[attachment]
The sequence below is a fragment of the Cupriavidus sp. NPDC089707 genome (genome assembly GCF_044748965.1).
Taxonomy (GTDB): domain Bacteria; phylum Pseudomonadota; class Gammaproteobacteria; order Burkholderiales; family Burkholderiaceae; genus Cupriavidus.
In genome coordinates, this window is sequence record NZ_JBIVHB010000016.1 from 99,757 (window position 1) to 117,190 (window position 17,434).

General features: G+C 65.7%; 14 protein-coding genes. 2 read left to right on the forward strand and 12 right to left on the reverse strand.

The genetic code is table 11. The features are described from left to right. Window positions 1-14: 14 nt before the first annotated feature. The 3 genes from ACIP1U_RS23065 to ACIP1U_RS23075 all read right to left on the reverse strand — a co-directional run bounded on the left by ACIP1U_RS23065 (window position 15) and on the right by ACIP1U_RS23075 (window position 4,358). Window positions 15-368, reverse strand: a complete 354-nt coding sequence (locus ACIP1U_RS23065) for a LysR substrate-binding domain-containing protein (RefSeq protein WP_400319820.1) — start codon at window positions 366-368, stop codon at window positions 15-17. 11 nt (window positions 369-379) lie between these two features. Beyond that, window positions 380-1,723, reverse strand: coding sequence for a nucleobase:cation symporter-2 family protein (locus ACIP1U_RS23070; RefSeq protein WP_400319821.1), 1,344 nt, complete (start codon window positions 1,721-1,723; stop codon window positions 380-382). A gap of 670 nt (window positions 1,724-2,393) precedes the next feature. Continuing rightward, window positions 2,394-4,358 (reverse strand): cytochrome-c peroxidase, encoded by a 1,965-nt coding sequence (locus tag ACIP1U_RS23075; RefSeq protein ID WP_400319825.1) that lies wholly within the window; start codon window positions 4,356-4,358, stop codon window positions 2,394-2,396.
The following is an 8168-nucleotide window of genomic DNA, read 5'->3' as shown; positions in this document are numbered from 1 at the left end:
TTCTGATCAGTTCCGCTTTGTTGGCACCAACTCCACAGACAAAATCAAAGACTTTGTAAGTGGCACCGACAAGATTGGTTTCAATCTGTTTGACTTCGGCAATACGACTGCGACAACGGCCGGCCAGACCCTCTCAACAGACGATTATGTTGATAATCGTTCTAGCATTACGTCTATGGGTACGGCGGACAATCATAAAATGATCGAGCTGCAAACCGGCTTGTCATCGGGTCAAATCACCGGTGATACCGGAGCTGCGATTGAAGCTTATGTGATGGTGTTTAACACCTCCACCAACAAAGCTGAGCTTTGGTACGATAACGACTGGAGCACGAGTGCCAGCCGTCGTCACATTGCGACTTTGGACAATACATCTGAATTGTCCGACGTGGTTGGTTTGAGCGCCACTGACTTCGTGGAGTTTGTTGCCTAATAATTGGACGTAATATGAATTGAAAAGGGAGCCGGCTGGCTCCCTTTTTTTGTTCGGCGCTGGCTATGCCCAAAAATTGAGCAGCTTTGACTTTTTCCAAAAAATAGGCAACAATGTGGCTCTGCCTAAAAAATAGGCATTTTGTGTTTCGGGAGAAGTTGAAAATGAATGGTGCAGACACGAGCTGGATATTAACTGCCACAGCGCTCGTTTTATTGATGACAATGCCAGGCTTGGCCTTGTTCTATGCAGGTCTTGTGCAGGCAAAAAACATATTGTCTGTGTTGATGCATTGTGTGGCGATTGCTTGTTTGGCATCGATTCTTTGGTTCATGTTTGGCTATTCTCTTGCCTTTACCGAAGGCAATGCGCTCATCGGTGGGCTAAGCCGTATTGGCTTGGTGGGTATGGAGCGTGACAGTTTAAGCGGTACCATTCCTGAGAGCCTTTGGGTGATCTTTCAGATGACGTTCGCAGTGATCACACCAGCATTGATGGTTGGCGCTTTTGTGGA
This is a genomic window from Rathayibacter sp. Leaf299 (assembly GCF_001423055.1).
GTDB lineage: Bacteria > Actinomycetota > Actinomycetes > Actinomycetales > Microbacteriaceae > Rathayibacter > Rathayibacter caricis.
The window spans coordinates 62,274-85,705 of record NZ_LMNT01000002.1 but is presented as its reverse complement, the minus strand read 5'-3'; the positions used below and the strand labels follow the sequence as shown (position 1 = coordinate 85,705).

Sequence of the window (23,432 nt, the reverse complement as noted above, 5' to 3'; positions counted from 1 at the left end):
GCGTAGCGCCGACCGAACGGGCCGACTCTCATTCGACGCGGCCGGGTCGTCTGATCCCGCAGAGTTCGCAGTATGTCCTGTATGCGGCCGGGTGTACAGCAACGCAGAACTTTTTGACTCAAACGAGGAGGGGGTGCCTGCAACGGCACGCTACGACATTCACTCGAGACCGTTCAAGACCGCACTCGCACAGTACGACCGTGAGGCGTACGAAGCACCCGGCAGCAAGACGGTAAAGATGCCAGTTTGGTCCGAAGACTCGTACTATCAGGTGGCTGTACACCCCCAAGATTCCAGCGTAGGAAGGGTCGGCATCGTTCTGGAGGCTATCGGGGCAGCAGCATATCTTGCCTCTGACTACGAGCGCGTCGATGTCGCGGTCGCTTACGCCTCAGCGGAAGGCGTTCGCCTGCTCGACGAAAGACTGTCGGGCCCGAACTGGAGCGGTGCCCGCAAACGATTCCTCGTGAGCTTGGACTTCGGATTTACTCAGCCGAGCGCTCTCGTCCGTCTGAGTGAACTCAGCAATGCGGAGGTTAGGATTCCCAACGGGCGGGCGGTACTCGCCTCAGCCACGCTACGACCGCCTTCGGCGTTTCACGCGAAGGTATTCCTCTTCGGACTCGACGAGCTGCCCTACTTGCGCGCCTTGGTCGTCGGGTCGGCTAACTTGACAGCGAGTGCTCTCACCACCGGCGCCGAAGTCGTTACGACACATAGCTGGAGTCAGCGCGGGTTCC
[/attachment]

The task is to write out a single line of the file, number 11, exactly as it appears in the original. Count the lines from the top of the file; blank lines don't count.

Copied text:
Sequence of the window (23,432 nt, the reverse complement as noted above, 5' to 3'; positions counted from 1 at the left end):